Zurich [Switzerland], Dec 3 : The first FIFA Coach Mentorship Programme (CMP) on Tuesday reached a conclusion in Zurich.
In the programme, which was inaugurated last year in October, 17 elite members of the women’s football coaching world guided 21 mentees.
The closing workshop presented an opportunity to mentors and the mentees to come together to discuss their experience of the CMP, in order for FIFA’s Women’s Football division to enhance the experience for the next cohort.
One of the most high-profile mentors was undoubtedly Jill Ellis – The Best FIFA Women’s Coach 2019. A session during the workshop named ‘Coffee with Jill Ellis’ was conducted which saw the two-time world champion coach discuss her success and the CMP with FIFA’s Chief Women’s Football Officer Sarai Bareman.
“I think the programme has been fantastic. The purpose of it, to bring people together, not just the mentors and mentees – but also to bring the mentors together, to spend time with my peers, has been fantastic. It’s about connecting people. The programme will continue to evolve and grow. I think everybody involved with it has found the benefit in it,” FIFA’s official website quoted Bareman as saying.
“Monica [Vergara, Ellis’s mentee] is fantastic. She’s a good person. You get to know the people beyond the coaches. She’s got great energy and is a really good coach. She’s just a wonderful human being,” Bareman added.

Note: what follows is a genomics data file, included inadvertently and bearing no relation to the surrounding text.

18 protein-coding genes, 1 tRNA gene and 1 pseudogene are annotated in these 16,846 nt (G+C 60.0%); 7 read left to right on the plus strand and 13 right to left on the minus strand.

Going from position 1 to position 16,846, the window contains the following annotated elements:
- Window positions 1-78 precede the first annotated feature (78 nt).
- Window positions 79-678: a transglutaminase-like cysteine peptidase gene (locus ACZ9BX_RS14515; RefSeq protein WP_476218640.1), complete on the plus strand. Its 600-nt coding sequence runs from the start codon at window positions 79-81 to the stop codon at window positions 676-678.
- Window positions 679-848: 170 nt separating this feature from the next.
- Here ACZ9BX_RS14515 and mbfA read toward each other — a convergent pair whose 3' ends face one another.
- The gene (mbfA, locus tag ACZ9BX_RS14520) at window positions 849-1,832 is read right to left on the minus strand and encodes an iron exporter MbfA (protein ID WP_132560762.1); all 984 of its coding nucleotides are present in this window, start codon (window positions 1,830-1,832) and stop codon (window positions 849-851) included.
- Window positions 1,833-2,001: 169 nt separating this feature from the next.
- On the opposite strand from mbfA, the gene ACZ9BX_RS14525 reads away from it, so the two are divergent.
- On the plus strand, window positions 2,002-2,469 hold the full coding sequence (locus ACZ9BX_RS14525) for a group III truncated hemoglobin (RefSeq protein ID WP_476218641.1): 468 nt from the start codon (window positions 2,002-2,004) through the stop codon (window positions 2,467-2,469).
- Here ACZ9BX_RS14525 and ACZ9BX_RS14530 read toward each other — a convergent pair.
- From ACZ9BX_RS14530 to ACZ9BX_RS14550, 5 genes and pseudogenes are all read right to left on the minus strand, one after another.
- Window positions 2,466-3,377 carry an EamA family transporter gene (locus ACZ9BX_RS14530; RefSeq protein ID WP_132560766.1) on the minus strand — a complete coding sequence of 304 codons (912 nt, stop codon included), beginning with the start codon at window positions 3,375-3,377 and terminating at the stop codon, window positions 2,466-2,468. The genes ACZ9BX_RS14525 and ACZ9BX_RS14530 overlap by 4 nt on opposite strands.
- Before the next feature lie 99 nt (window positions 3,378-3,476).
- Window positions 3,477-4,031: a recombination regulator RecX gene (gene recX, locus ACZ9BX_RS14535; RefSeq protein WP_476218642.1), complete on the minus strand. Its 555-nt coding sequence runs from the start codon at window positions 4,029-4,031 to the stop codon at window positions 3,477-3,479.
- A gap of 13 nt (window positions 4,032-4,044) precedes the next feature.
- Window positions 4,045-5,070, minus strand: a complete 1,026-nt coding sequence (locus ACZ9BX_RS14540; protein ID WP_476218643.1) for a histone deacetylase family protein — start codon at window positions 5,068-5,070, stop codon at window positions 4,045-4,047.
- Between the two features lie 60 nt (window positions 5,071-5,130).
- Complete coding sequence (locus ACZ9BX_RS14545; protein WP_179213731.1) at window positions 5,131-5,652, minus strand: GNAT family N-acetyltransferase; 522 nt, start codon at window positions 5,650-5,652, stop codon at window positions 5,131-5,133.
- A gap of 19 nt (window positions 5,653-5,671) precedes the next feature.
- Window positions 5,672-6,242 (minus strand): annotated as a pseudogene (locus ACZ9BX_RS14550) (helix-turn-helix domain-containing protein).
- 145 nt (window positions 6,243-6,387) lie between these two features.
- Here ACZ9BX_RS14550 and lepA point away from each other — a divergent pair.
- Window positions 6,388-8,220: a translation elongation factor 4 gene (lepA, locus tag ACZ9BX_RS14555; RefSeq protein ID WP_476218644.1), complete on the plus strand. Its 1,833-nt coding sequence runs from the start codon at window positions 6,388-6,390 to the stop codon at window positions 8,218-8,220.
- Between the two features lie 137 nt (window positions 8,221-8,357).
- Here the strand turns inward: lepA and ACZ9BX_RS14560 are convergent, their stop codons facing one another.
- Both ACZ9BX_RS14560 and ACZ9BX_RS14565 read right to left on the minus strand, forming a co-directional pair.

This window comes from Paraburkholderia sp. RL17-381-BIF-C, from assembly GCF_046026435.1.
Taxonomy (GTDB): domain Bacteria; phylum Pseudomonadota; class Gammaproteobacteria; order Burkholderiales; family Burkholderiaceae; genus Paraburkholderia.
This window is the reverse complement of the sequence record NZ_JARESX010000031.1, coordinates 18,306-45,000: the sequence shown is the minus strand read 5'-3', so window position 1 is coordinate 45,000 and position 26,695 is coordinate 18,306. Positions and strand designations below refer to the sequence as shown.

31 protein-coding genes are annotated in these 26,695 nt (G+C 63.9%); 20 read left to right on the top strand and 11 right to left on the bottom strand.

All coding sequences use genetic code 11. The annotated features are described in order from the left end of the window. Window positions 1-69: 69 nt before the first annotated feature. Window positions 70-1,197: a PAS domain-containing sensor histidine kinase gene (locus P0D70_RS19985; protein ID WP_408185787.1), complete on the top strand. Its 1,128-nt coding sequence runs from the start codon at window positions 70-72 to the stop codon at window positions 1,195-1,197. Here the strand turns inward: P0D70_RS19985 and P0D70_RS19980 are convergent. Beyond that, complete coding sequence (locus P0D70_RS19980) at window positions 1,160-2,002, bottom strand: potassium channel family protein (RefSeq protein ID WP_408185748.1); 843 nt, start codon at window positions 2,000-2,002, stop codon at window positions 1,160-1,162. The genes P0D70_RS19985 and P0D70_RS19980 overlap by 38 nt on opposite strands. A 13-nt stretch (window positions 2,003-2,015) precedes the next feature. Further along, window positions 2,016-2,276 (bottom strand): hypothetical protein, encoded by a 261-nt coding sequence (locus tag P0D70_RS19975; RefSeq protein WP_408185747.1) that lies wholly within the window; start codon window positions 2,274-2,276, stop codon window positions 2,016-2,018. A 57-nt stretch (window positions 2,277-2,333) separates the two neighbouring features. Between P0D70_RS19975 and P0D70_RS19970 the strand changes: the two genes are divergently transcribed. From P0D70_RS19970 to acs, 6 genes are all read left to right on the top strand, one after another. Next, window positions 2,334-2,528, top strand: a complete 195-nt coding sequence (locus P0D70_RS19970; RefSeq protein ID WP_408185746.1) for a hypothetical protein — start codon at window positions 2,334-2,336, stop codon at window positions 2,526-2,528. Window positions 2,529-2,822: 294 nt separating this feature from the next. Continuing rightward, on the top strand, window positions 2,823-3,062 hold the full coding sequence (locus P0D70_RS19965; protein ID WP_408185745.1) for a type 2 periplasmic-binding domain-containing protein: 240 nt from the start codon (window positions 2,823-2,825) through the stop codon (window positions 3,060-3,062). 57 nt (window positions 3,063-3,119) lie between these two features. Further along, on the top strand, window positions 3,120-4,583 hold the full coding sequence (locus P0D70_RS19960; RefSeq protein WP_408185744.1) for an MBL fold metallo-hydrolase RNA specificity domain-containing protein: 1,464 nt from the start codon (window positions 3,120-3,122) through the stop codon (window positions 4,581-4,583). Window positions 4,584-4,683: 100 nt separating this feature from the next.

Both the mentors and mentees offered feedback during the workshop, which also served as a celebration and graduation of the mentees.
Bareman further stated that it is really important to facilitate a transfer of knowledge.
“I think it’s really important to facilitate a transfer of knowledge. When you have such experienced, capable coaches who are willing to support and provide expertise and give their experience and knowledge to the next generation, we have to facilitate that and we have to make use of it,” she said.
“A lot of the success of the programme has come from how good the pairings were. We’ve had some amazing results from the coaches on the pitch as well and a lot of our mentees have taken up the helm of some of their youth national teams, which I think is concrete evidence of the positive results of this programme,” Bareman added.
Patricia Gonzalez, FIFA’s Women’s Football Technical Development Manager, said the main objective was to increase the number of qualified female coaches.
“One of the main objectives we have in our women’s football strategy that was launched last year is to increase the number of qualified female coaches, and also increase the opportunities for them,” Gonzalez said.
“Part of this workshop has been to take feedback from both mentors and mentees, to try to optimise the programme for the next edition and try to identify more mentors. We see the programme rolling out again as soon as possible – optimised, increasing the numbers involved and the duration of the programme,” Gonzalez added.
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